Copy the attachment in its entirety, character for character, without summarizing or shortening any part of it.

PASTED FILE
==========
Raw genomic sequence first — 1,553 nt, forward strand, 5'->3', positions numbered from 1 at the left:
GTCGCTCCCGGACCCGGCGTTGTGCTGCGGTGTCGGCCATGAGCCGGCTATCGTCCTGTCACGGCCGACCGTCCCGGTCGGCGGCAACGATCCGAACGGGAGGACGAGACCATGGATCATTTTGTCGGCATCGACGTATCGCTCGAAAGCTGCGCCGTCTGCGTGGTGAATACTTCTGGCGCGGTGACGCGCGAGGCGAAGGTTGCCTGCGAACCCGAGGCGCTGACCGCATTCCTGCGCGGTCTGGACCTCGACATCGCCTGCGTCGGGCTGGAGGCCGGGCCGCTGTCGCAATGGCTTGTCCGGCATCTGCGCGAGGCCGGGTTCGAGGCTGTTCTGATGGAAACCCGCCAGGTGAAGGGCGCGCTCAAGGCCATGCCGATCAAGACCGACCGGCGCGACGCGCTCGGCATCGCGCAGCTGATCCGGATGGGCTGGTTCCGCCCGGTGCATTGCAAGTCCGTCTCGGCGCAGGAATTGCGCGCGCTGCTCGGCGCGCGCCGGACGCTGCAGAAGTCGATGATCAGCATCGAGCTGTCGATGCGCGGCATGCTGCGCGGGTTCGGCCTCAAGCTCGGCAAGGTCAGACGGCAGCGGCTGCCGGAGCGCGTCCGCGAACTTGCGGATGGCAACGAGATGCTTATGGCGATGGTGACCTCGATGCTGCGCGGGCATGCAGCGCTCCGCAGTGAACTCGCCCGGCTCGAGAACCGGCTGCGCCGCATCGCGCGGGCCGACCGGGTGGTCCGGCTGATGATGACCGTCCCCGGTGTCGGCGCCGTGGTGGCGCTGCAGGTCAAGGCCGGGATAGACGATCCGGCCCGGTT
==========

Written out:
Raw genomic sequence first — 1,553 nt, forward strand, 5'->3', positions numbered from 1 at the left:
GTCGCTCCCGGACCCGGCGTTGTGCTGCGGTGTCGGCCATGAGCCGGCTATCGTCCTGTCACGGCCGACCGTCCCGGTCGGCGGCAACGATCCGAACGGGAGGACGAGACCATGGATCATTTTGTCGGCATCGACGTATCGCTCGAAAGCTGCGCCGTCTGCGTGGTGAATACTTCTGGCGCGGTGACGCGCGAGGCGAAGGTTGCCTGCGAACCCGAGGCGCTGACCGCATTCCTGCGCGGTCTGGACCTCGACATCGCCTGCGTCGGGCTGGAGGCCGGGCCGCTGTCGCAATGGCTTGTCCGGCATCTGCGCGAGGCCGGGTTCGAGGCTGTTCTGATGGAAACCCGCCAGGTGAAGGGCGCGCTCAAGGCCATGCCGATCAAGACCGACCGGCGCGACGCGCTCGGCATCGCGCAGCTGATCCGGATGGGCTGGTTCCGCCCGGTGCATTGCAAGTCCGTCTCGGCGCAGGAATTGCGCGCGCTGCTCGGCGCGCGCCGGACGCTGCAGAAGTCGATGATCAGCATCGAGCTGTCGATGCGCGGCATGCTGCGCGGGTTCGGCCTCAAGCTCGGCAAGGTCAGACGGCAGCGGCTGCCGGAGCGCGTCCGCGAACTTGCGGATGGCAACGAGATGCTTATGGCGATGGTGACCTCGATGCTGCGCGGGCATGCAGCGCTCCGCAGTGAACTCGCCCGGCTCGAGAACCGGCTGCGCCGCATCGCGCGGGCCGACCGGGTGGTCCGGCTGATGATGACCGTCCCCGGTGTCGGCGCCGTGGTGGCGCTGCAGGTCAAGGCCGGGATAGACGATCCGGCCCGGTT